The U.S. economic recovery is losing momentum as the pandemic escalates, forcing companies to readjust hiring plans.
Job growth slowed for the fifth month in a row in November with the U.S. economy adding back the smallest number of jobs in seven months.
A slowdown in the labor market is tempering the economic rebound, according to Moody’s Analytics Chief Economist Mark Zandi, as a surge in coronavirus cases is expected to trigger setbacks over the next couple of months.
“It's a bit schizophrenic. I expect the economy to struggle more in the near term,” Zandi told Yahoo Finance Live. “Between now and February or March, I think it's going to be pretty uncomfortable... I suspect we could see job losses in December and into January.”
The slowdown in the economy is starting to appear as states implement new restrictions in an effort to control the spread of the pandemic. This week, California Governor Gavin Newsom announced regional stay-at-home orders in areas where available ICU beds dropped below 15% capacity. In Delaware, Governor John Carney issued a stay-at-home advisory, asking residents to avoid indoor gatherings with those outside of their household.
A surge in infections and hospitalizations has put more pressure on Congress for additional fiscal support. But as lawmakers fail to reach a compromise, Americans may have to wait until after President-elect Joe Biden is inaugurated in January for more relief.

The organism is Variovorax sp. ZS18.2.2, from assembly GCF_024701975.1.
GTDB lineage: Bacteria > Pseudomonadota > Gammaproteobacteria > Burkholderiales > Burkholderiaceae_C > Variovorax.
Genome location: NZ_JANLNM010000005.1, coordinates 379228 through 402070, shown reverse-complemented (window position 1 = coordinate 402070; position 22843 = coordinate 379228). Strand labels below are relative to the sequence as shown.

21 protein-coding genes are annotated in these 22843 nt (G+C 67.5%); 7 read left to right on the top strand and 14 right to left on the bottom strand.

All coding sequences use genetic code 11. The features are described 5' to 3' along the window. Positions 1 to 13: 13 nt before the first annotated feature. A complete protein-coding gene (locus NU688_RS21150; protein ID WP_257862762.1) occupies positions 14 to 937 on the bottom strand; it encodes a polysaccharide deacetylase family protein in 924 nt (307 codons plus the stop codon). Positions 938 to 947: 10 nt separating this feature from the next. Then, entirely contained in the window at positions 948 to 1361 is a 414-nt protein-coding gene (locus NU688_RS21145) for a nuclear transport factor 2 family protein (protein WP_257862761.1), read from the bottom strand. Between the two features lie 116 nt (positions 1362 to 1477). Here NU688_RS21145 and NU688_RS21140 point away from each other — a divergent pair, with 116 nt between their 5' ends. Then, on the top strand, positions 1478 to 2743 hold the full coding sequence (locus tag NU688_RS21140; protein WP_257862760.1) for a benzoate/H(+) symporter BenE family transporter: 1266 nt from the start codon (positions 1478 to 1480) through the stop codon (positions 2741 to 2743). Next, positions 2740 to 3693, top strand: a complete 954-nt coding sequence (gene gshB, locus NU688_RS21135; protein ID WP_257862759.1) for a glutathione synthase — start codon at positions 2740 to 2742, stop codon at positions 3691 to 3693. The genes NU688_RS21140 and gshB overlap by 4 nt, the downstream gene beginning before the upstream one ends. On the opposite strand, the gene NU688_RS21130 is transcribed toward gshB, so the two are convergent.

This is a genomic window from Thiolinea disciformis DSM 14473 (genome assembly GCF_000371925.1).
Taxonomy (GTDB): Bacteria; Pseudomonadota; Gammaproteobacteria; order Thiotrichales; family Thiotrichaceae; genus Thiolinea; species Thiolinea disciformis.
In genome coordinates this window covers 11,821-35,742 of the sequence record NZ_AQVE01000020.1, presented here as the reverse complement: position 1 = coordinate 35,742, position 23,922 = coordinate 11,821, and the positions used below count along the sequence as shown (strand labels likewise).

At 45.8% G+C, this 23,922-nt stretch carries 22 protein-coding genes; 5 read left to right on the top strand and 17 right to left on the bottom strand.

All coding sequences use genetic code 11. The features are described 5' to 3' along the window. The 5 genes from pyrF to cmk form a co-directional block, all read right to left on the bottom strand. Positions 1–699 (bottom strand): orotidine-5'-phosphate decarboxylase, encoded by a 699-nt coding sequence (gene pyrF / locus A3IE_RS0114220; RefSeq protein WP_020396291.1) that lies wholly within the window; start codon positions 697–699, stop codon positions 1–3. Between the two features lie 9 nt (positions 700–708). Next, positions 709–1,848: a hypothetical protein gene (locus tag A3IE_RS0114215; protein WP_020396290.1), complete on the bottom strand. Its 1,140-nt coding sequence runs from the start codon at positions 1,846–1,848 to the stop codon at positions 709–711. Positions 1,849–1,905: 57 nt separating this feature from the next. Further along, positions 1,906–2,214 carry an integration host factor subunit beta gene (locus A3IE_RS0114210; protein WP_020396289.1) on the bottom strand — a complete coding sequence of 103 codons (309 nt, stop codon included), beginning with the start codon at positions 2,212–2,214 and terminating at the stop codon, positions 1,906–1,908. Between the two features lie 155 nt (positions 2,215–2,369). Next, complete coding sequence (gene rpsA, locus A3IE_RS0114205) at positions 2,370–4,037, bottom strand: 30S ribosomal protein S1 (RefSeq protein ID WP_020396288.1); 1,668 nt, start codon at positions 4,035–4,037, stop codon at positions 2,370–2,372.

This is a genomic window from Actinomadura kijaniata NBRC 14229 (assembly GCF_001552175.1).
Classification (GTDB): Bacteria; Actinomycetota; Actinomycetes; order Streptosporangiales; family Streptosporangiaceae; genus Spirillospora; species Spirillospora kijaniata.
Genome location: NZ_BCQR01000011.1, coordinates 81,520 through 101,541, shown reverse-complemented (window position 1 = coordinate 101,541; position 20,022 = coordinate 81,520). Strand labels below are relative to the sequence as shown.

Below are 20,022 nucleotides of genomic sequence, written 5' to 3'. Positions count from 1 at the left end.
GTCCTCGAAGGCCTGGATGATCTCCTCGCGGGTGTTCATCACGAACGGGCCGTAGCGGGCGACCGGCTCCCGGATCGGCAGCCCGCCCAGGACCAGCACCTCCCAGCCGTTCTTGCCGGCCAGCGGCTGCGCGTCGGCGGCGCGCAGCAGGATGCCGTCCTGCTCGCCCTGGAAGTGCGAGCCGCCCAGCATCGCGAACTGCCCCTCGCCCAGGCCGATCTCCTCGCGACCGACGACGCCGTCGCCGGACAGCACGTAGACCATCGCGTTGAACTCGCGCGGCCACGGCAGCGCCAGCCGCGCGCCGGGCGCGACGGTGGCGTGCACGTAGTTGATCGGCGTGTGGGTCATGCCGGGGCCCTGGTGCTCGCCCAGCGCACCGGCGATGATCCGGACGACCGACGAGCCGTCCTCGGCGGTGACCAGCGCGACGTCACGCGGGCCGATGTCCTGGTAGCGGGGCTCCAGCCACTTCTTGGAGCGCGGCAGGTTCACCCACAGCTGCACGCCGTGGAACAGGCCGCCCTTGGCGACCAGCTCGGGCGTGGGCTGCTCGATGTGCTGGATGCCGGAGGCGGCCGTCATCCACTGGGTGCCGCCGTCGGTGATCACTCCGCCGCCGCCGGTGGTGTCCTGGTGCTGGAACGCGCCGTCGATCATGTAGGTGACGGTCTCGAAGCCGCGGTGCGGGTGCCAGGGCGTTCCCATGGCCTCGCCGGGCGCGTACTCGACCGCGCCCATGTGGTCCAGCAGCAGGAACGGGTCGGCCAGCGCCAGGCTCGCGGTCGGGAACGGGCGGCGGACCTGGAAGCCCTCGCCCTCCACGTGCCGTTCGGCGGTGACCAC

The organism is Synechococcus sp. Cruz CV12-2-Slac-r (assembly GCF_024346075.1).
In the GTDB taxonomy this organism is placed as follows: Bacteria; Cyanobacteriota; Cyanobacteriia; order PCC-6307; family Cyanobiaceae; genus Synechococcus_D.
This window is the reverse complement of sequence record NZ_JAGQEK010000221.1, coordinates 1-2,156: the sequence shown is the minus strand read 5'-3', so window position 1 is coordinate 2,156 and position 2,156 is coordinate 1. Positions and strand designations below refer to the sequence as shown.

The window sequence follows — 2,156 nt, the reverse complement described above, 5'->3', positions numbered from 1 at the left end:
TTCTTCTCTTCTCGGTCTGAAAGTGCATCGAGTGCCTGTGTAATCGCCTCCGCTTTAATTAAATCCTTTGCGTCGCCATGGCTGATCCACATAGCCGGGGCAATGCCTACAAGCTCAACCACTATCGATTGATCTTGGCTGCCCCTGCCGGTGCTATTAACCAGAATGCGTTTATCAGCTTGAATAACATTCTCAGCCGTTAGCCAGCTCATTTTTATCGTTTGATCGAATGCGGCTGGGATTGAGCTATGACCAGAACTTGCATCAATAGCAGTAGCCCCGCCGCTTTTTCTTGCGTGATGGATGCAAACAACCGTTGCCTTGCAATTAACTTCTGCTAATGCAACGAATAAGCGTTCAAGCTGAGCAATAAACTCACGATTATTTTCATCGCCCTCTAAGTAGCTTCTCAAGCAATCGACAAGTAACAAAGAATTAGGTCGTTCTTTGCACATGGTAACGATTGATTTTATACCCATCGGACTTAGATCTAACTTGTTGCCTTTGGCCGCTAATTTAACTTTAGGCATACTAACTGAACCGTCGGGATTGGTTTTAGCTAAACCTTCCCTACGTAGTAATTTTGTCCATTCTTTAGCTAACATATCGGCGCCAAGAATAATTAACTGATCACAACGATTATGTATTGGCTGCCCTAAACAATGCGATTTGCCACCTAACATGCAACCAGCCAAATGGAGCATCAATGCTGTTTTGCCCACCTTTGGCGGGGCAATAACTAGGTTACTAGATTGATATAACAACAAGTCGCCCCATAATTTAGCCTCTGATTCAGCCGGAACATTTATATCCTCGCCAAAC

“It just feels like the economy is going to struggle here, but we’ve got some really good news on the vaccine front if in fact everything sticks to script there,” said Zandi. “On top of that, it feels like we're getting better news out of Washington. We should get a package — if not in December then in January or February — so by spring I think economic growth should kick into a higher gear.”
In terms of what’s going to drive economic growth in 2021, Zandi expects pent-up demand for activities like dining out and travel.
“If the pandemic sticks to script, the unleashing of pent-up demand and inventory rebuilding should ensure that real GDP fully recovers what it lost in the pandemic by the third quarter of 2021, nearly two years after its previous peak,” Zandi wrote in a recent note.
While GDP is predicted to recover in the second half of next year, the labor market’s recovery will take much longer, as 10.7 million Americans remain out of work.
“The jobs recovery from the pandemic will be much slower than that of GDP. It is expected to take until early 2024 — nearly four years after the pandemic struck for the economy to regain the 22 million jobs lost in March and April 2020,” he said.
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